Forum for Science, Industry and Business

Sponsored by:     3M 
Search our Site:

 

Abundance of a look-alike species clouds population status of a million dollar fish

11.12.2009
New findings cast uncertainty on previous population size assessments for the severely overfished white marlin and call for reassessment of international recovery efforts

The prized white marlin, sought by anglers in million dollar prize tournaments and captured incidentally in commercial fisheries, is among the most overfished marine species under international management and the subject of contentious debate on how to best achieve its recovery.

Now a new study published today in the journal Endangered Species Research casts uncertainty on the accuracy of current knowledge of white marlin biology and previous population assessments, which form the basis of management and conservation policy. The study reports that the white marlin look-alike species, the enigmatic roundscale spearfish – whose very existence was only confirmed three years ago – makes up almost a third (approximately 27%) of the fish historically identified as white marlin.

This previously unrealized, relatively high abundance of roundscale spearfish and their misidentification might have impacted past assessments of white marlin population sizes and concomitant management efforts.

Given considerable concern about its declining populations, petitions to list the white marlin under the U.S. Endangered Species Act were considered in 2002 and 2007. Listing the fish would have undoubtedly put an end to white marlin fishing tournaments, which infuse millions of dollars into the recreational fishing industry as well as local economies.

"This proportion of roundscale spearfish along with its longstanding misidentification as white marlin for decades compromises the accuracy of current biological knowledge on white marlin" said lead author Lawrence Beerkircher of the NOAA Fisheries Service. "These findings illustrate a need for the immediate collection of biological and fishery data such as age and growth, migratory patterns, and fishery catch statistics for both the real white marlin and the roundscale spearfish."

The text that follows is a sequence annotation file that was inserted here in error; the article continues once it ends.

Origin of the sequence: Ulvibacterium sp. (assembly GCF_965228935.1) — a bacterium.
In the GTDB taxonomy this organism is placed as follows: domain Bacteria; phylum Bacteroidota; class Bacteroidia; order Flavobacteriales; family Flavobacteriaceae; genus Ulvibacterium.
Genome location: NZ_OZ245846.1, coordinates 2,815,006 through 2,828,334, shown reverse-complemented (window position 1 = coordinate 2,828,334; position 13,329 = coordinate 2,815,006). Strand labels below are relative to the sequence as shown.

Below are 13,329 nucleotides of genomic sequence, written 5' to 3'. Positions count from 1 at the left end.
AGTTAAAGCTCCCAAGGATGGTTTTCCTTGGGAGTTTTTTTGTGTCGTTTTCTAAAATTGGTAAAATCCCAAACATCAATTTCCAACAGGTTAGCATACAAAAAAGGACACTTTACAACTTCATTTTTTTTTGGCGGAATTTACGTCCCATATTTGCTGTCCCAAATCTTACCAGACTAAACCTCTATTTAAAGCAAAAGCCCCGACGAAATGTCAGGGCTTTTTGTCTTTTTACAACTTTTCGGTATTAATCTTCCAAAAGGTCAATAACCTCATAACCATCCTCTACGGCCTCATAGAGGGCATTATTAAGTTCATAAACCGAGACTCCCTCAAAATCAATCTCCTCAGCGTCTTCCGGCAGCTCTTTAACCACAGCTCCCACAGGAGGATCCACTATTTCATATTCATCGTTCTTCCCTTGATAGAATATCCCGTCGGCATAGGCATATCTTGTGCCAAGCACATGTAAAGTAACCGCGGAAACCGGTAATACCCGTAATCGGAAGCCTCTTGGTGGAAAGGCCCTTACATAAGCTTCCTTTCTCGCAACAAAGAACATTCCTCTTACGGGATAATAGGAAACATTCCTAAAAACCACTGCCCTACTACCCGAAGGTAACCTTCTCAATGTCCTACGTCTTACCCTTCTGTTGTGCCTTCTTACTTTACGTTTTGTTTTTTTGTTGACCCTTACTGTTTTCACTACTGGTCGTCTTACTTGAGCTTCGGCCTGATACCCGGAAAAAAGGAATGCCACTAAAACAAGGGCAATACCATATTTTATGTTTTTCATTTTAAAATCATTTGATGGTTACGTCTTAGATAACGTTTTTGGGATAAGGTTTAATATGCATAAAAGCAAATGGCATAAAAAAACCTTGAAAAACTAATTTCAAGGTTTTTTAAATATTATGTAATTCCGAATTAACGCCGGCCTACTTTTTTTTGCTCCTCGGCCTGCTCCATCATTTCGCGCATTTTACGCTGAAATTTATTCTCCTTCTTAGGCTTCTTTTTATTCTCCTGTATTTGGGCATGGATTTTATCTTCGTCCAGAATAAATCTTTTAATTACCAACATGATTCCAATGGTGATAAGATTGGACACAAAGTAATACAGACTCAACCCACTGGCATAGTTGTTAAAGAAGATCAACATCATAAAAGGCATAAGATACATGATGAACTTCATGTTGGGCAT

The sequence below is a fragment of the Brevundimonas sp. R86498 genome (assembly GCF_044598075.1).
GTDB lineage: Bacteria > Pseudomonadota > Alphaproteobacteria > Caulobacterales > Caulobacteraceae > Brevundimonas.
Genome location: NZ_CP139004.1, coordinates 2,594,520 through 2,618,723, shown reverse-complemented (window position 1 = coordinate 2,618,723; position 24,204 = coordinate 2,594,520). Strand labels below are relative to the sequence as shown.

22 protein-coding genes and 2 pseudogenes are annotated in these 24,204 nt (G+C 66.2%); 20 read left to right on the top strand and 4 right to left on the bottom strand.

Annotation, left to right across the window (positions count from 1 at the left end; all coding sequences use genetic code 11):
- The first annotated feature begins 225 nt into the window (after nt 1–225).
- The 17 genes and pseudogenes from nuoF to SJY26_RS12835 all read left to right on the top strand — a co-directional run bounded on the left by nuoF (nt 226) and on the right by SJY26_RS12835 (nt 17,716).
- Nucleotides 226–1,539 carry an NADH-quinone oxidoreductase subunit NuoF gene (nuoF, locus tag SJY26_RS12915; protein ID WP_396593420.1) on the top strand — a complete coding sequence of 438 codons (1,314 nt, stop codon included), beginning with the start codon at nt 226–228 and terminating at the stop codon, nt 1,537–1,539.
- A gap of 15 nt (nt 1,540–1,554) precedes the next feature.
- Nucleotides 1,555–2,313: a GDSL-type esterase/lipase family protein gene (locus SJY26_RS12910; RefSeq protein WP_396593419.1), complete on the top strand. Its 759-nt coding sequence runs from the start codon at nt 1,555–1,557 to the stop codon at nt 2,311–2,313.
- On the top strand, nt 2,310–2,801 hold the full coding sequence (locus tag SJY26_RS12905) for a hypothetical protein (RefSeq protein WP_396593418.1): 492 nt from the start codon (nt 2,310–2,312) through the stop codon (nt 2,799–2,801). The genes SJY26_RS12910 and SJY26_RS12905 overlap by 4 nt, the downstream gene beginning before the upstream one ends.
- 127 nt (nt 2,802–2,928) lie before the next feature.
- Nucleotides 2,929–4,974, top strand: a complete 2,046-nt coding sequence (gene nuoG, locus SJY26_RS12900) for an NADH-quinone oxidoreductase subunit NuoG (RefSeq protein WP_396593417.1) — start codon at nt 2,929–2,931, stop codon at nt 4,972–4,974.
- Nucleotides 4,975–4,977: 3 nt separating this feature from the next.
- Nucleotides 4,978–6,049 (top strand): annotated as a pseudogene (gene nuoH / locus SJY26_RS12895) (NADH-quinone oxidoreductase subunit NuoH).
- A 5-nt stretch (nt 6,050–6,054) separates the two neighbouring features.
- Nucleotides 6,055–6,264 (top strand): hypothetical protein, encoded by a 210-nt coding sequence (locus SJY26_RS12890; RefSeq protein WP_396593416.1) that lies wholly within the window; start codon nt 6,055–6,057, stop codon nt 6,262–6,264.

To examine if the high proportion of roundscale spearfish and its misidentification might have impacted past assessments of white marlin population sizes, the research team conducted computer simulation studies which calculated historical population size trends for each species individually. Since the past ratios of roundscale spearfish to white marlin are unknown, the researchers also examined how variations in these ratios would impact the projections of population size trends for each species. The results of these computer simulations illustrated that variations in the ratio of the two species could indeed alter projections of white marlin population sizes, highlighting the influence that species misidentifications could have on the accuracy of past assessments.